SGH: Your sound is polished but you’re clearly straddling the line between “force and precision”.  I hear garage.  I hear punk.  I hear Britpop. I hear a carefully blended mix bag…how do you define your work?

CJ: Thank you. It’s always hard for me to try to explain, even though it really shouldn’t be. I want to say its just rock and roll and then have the freedom to play with everything that entails. There are way too many genres and I’m hoping I won’t get stuck in one in particular. Growing up was a mixture of Britpop, punk, and a handful of other genres that set up and influenced my style most definitely.

SGH: You perform as a trio, but with the exception of drums, you recorded all the parts for the record yourself.  Walk me through that process. It must be a real test of patience.

CJ: It was an experience (laughs). I had never attempted anything like that before, but thanks to the drummer John Saad, producer/engineers Jim Wirt and the late Lou Whitney everything went smoothly. I love the way a lot of bands from the late 70’s and early 80’s had a very direct sound and performance. Nothing too flashy, nothing too grandiose.

In the beginning I had all these huge ideas of how big the record could be and all these instruments we could have and layers of effects, different arrangements of the tunes you know..but we realized they needed to be recorded and presented in their most natural state. So that hurried, sort of minimalist approach you hear was basically born from that, being that it was only me. I didn’t have anyone else to bounce too many ideas off of and since it was only going to be a 3-piece kind of deal it only made sense for me to keep a level head about it all.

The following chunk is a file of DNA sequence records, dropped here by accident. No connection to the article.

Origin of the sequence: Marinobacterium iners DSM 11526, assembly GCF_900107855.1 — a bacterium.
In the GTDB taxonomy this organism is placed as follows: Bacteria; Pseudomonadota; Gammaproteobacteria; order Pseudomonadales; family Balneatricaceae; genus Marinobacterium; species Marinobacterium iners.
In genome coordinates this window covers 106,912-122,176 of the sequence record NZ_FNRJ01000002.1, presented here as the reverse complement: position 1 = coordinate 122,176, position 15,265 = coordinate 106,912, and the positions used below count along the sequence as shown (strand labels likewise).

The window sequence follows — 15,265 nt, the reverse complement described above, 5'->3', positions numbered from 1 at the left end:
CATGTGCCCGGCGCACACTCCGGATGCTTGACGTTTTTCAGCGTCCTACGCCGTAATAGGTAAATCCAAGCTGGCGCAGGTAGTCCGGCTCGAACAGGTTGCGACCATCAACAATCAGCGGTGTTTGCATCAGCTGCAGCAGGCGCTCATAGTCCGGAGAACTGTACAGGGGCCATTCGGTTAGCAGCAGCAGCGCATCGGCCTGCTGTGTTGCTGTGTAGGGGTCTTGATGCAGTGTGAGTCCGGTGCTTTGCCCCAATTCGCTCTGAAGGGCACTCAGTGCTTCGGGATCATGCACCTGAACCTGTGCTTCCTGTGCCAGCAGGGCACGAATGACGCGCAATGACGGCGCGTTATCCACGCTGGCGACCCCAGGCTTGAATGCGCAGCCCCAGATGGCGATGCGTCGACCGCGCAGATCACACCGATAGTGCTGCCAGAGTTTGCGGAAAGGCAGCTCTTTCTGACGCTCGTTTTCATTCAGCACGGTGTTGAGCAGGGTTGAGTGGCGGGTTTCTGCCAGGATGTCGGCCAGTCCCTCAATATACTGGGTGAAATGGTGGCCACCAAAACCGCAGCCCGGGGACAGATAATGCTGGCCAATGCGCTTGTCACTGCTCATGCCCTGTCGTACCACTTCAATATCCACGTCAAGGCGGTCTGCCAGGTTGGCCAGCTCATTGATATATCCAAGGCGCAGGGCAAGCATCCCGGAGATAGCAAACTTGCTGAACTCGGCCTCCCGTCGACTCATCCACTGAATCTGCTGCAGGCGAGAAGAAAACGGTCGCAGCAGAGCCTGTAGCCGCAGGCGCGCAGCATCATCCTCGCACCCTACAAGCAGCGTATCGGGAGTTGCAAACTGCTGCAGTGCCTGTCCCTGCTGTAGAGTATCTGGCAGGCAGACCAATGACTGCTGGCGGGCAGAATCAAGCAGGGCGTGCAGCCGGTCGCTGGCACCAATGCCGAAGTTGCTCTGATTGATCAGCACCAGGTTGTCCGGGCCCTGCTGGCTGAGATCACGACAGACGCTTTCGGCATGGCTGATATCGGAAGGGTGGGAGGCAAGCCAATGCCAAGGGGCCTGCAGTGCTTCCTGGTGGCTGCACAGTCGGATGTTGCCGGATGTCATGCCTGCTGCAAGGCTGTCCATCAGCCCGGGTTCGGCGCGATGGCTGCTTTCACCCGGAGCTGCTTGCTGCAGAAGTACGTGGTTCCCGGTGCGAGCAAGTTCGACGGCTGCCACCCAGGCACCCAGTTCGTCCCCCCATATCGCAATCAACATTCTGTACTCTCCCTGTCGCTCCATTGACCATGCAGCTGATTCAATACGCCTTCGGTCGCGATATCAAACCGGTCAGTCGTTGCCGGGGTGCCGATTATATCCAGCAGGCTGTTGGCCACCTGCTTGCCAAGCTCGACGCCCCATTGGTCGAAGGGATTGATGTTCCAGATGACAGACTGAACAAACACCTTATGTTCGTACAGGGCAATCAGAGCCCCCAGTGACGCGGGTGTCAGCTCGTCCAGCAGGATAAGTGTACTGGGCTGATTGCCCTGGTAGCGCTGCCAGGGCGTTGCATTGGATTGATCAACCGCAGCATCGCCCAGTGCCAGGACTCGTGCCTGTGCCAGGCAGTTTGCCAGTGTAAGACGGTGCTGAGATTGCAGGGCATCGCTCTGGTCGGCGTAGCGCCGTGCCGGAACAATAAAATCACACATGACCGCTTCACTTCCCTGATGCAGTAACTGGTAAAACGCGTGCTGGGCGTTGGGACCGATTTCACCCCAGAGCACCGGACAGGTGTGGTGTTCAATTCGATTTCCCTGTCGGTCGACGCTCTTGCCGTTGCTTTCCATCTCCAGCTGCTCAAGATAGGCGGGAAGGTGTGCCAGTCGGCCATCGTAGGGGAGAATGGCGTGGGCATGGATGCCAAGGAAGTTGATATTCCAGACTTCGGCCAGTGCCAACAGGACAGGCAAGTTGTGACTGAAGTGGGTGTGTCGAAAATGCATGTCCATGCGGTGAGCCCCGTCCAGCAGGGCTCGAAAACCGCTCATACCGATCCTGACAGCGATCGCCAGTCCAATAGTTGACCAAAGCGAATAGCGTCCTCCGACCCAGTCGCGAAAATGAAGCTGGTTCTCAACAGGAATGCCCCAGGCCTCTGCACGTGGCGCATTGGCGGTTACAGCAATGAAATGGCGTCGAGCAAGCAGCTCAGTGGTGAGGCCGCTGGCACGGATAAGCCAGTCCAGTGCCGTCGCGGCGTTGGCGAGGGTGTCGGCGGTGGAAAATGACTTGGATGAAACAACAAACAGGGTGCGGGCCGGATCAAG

SGH: As a lifelong music fan I’ve experienced the big venue spectacles, the dive bar pits, and everything in between. What’s an ideal show for you?

CJ: My favorite shows are the smaller, mid-level venues packed out with folks going nuts. Especially if there was traveling involved it always adds an adventure aspect. I’m not a big fan of the festival thing personally, they can be kind of stressful.

SGH: How has it been working with Rough Beast? I love how they’re building a roster of blue collar, badass rock and roll bands.

CJ: It’s been great. If it wasn’t for Rough Beast my record wouldn’t physically exist and I would never, on my own, been able to do what they’ve been able to so far. The other bands rule too, and the goal is to make our little family better known throughout this little world. Hopefully we can make that happen!

SGH: Do you have plans to tour? Come play upstate NY, we’ll set you up.